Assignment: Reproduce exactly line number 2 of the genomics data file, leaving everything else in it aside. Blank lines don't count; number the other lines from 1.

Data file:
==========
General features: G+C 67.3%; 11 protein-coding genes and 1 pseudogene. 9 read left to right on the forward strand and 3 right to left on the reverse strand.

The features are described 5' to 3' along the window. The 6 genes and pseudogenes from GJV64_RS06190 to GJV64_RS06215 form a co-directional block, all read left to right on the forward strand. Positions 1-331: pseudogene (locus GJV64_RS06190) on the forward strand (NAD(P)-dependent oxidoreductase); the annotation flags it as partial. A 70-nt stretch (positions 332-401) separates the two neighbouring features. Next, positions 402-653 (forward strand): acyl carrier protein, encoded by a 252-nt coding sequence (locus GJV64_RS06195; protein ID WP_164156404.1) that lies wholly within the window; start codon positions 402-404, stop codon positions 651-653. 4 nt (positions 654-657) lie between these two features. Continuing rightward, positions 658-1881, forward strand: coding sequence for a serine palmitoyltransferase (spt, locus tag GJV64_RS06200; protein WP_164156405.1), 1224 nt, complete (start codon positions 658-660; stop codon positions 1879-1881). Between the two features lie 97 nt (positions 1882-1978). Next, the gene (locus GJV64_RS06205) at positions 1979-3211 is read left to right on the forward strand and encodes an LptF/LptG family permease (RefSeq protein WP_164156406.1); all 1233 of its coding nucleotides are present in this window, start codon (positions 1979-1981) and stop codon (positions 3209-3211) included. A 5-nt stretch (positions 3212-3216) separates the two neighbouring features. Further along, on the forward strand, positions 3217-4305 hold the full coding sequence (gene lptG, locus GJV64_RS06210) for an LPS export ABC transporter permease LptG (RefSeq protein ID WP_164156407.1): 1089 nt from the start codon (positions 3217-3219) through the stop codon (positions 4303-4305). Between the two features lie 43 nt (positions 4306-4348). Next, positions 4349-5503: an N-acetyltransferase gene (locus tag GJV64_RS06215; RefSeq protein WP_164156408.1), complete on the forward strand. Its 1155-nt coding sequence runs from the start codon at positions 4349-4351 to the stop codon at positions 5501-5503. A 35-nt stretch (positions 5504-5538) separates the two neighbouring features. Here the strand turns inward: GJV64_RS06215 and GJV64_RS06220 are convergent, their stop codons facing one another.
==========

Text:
The features are described 5' to 3' along the window. The 6 genes and pseudogenes from GJV64_RS06190 to GJV64_RS06215 form a co-directional block, all read left to right on the forward strand. Positions 1-331: pseudogene (locus GJV64_RS06190) on the forward strand (NAD(P)-dependent oxidoreductase); the annotation flags it as partial. A 70-nt stretch (positions 332-401) separates the two neighbouring features. Next, positions 402-653 (forward strand): acyl carrier protein, encoded by a 252-nt coding sequence (locus GJV64_RS06195; protein ID WP_164156404.1) that lies wholly within the window; start codon positions 402-404, stop codon positions 651-653. 4 nt (positions 654-657) lie between these two features. Continuing rightward, positions 658-1881, forward strand: coding sequence for a serine palmitoyltransferase (spt, locus tag GJV64_RS06200; protein WP_164156405.1), 1224 nt, complete (start codon positions 658-660; stop codon positions 1879-1881). Between the two features lie 97 nt (positions 1882-1978). Next, the gene (locus GJV64_RS06205) at positions 1979-3211 is read left to right on the forward strand and encodes an LptF/LptG family permease (RefSeq protein WP_164156406.1); all 1233 of its coding nucleotides are present in this window, start codon (positions 1979-1981) and stop codon (positions 3209-3211) included. A 5-nt stretch (positions 3212-3216) separates the two neighbouring features. Further along, on the forward strand, positions 3217-4305 hold the full coding sequence (gene lptG, locus GJV64_RS06210) for an LPS export ABC transporter permease LptG (RefSeq protein ID WP_164156407.1): 1089 nt from the start codon (positions 3217-3219) through the stop codon (positions 4303-4305). Between the two features lie 43 nt (positions 4306-4348). Next, positions 4349-5503: an N-acetyltransferase gene (locus tag GJV64_RS06215; RefSeq protein WP_164156408.1), complete on the forward strand. Its 1155-nt coding sequence runs from the start codon at positions 4349-4351 to the stop codon at positions 5501-5503. A 35-nt stretch (positions 5504-5538) separates the two neighbouring features. Here the strand turns inward: GJV64_RS06215 and GJV64_RS06220 are convergent, their stop codons facing one another.